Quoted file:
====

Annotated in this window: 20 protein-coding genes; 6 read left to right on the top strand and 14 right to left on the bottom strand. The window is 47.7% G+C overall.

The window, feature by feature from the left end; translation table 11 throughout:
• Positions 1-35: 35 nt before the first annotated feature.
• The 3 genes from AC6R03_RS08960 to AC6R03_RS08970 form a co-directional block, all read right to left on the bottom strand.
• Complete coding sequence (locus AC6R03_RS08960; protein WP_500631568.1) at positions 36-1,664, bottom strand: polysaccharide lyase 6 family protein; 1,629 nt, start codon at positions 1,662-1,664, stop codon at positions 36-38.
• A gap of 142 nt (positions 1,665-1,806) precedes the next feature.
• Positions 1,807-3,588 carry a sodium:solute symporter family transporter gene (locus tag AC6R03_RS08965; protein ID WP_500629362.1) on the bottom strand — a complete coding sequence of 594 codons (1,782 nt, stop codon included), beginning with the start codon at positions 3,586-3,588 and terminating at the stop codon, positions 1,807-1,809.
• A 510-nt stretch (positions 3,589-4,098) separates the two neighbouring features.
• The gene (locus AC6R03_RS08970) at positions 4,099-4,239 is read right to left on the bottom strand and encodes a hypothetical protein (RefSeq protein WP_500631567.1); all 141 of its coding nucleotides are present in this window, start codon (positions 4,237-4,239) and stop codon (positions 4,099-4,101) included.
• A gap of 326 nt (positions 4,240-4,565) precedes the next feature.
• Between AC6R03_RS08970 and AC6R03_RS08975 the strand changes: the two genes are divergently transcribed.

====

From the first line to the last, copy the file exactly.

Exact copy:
Annotated in this window: 20 protein-coding genes; 6 read left to right on the top strand and 14 right to left on the bottom strand. The window is 47.7% G+C overall.

The window, feature by feature from the left end; translation table 11 throughout:
• Positions 1-35: 35 nt before the first annotated feature.
• The 3 genes from AC6R03_RS08960 to AC6R03_RS08970 form a co-directional block, all read right to left on the bottom strand.
• Complete coding sequence (locus AC6R03_RS08960; protein WP_500631568.1) at positions 36-1,664, bottom strand: polysaccharide lyase 6 family protein; 1,629 nt, start codon at positions 1,662-1,664, stop codon at positions 36-38.
• A gap of 142 nt (positions 1,665-1,806) precedes the next feature.
• Positions 1,807-3,588 carry a sodium:solute symporter family transporter gene (locus tag AC6R03_RS08965; protein ID WP_500629362.1) on the bottom strand — a complete coding sequence of 594 codons (1,782 nt, stop codon included), beginning with the start codon at positions 3,586-3,588 and terminating at the stop codon, positions 1,807-1,809.
• A 510-nt stretch (positions 3,589-4,098) separates the two neighbouring features.
• The gene (locus AC6R03_RS08970) at positions 4,099-4,239 is read right to left on the bottom strand and encodes a hypothetical protein (RefSeq protein WP_500631567.1); all 141 of its coding nucleotides are present in this window, start codon (positions 4,237-4,239) and stop codon (positions 4,099-4,101) included.
• A gap of 326 nt (positions 4,240-4,565) precedes the next feature.
• Between AC6R03_RS08970 and AC6R03_RS08975 the strand changes: the two genes are divergently transcribed.